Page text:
In this contribution, we present the hybrid III-V/Si photonic platform developed in CEA-Leti. The overall integration is done in a fully CMOS compatible 200mm technology, scalable to 300 mm wafers, leveraging the large scale integration capabilities of silicon photonics. III-V material is integrated on top of a mature silicon photonic front-end wafer through direct molecular bonding enabling the monolithic integration of light sources. A modular approach is used in order to minimize the impact on the already qualified silicon-based devices. Collective III-V die bonding is proposed in this platform. CMOS compatible metallizations are used to form ohmic contact on n-InP and P-InGaAs. A fully planarized 2-metal-level BEOL is used on top of the laser. Read the ppt from Bertrand.

Bertrand Szelag heads Silicon Photonics Laboratory at CEA-Leti since 2018. He has been project manager in photonics between 2013 and 2018, after an experience as project mnagager at STMicroelectronics where he has been in charge consecutively of wafer foundry outsourcing and desing kit integration. He has a PhD in semiconductors physics presented ad INP-Grenoble

 

 


Photonic devices with reduced In, Ga content, by Thierry Baron (CNRS)

III-V semiconductors present interesting properties and are already used in electronics, lightening and photonic devices. Integration of III-V devices onto a Si CMOS platform is already in production using III-V devices transfer. A prospective way consists in using selective hetero-epitaxy processes to grow the III-V materials directly on Si and at the right place. To reach this objective, some challenges still needed to be overcome.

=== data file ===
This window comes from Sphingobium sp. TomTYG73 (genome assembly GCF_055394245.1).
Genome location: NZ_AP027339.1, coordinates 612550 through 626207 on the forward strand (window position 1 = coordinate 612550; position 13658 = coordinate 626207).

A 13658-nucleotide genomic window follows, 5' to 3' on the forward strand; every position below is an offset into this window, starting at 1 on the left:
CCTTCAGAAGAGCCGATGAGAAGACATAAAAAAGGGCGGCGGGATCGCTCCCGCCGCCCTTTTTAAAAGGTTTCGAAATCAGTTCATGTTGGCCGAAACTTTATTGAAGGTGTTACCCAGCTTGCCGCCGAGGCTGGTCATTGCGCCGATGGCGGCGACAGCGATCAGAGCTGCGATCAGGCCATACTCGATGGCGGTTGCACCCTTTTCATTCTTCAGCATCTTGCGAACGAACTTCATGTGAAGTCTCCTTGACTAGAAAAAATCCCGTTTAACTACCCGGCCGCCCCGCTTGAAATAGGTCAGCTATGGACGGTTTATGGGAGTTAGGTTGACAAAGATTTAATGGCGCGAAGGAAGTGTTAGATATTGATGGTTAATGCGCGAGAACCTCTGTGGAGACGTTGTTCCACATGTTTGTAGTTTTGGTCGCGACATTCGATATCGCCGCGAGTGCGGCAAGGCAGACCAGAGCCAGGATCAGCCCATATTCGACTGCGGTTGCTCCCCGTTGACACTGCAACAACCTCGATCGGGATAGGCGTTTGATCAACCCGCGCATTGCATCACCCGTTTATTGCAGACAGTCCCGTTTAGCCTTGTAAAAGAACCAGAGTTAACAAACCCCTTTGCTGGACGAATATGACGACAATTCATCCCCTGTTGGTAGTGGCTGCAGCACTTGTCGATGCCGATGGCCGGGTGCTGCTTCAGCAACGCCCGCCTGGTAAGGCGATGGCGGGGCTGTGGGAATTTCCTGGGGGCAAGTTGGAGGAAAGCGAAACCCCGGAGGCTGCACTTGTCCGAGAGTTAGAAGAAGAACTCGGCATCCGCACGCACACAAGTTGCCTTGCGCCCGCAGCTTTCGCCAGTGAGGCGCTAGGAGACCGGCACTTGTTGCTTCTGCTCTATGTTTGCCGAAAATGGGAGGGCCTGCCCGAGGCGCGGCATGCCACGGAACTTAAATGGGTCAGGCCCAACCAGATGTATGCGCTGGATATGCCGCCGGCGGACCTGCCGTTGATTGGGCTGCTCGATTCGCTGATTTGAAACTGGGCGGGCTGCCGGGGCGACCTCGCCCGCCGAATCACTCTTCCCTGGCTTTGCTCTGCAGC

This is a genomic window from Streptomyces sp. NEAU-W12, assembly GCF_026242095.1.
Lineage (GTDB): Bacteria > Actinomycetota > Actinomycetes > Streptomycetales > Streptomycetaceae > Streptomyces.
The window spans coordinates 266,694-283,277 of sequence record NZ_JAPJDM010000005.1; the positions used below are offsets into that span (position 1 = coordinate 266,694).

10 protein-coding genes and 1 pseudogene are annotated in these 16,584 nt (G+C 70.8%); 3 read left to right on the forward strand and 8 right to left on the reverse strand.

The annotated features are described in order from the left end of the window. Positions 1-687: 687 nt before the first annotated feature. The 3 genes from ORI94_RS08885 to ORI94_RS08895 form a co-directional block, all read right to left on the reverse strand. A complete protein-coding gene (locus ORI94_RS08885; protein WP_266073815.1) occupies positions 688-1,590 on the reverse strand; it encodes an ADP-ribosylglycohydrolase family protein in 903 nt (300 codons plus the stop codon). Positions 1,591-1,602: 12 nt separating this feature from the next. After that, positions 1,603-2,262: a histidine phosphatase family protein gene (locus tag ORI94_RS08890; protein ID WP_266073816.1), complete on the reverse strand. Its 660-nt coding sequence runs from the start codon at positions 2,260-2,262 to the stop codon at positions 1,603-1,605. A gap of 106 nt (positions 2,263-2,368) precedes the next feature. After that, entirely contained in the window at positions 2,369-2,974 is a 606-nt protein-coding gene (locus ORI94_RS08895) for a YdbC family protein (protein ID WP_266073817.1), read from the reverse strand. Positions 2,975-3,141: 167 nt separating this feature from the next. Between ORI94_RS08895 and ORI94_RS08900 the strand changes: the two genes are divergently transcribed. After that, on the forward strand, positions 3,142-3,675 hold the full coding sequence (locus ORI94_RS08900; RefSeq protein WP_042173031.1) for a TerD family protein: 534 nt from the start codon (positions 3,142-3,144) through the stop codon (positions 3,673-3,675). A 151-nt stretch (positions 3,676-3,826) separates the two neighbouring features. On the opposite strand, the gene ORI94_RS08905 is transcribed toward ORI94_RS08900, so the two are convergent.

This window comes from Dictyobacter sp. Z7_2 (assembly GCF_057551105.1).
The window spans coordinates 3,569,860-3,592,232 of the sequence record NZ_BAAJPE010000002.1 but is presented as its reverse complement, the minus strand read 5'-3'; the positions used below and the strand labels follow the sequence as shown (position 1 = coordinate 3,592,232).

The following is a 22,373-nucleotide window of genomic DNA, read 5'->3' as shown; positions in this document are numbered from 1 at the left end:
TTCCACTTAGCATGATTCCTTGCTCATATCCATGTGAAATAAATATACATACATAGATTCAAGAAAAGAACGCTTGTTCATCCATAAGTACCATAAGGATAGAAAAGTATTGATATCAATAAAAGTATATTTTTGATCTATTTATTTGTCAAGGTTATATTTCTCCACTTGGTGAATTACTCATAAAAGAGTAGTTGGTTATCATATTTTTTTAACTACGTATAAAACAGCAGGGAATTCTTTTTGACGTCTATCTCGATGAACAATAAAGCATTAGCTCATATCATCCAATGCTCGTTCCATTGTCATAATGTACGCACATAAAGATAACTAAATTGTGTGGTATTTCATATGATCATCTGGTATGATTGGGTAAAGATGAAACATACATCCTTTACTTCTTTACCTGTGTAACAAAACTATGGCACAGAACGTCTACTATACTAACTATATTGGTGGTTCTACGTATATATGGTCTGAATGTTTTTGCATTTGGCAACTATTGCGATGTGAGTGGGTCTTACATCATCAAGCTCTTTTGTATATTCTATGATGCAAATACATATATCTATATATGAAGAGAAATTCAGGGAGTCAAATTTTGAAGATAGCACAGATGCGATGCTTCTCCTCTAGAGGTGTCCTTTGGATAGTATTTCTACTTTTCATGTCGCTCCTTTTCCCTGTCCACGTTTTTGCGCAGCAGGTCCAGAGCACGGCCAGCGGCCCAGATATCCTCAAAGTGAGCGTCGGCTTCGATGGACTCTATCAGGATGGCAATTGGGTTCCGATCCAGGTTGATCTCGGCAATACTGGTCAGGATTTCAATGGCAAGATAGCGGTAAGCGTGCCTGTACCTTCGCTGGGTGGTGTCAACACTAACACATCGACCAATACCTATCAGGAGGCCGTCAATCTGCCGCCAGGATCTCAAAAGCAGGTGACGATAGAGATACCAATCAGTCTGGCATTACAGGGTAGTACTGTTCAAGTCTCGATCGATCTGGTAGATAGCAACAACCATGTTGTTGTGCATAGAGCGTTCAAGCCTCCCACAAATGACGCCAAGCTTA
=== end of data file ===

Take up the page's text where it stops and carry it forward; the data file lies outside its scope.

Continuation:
In this contribution, we will briefly review the different technologies compatible with large-scale integration to integrate III-V semiconductors to realize specific functions such as light emission and detection. An important aspect of the presentation will be devoted to MOCVD hetero-epitaxy of As based III-V compounds on large scale wafers. Selective deposition will also be considered to put the materials only at the place where it is needed. The potentiality of these two approaches for devices realization such as light emitting devices and photodetectors will be discussed. Read the ppt from Thierry.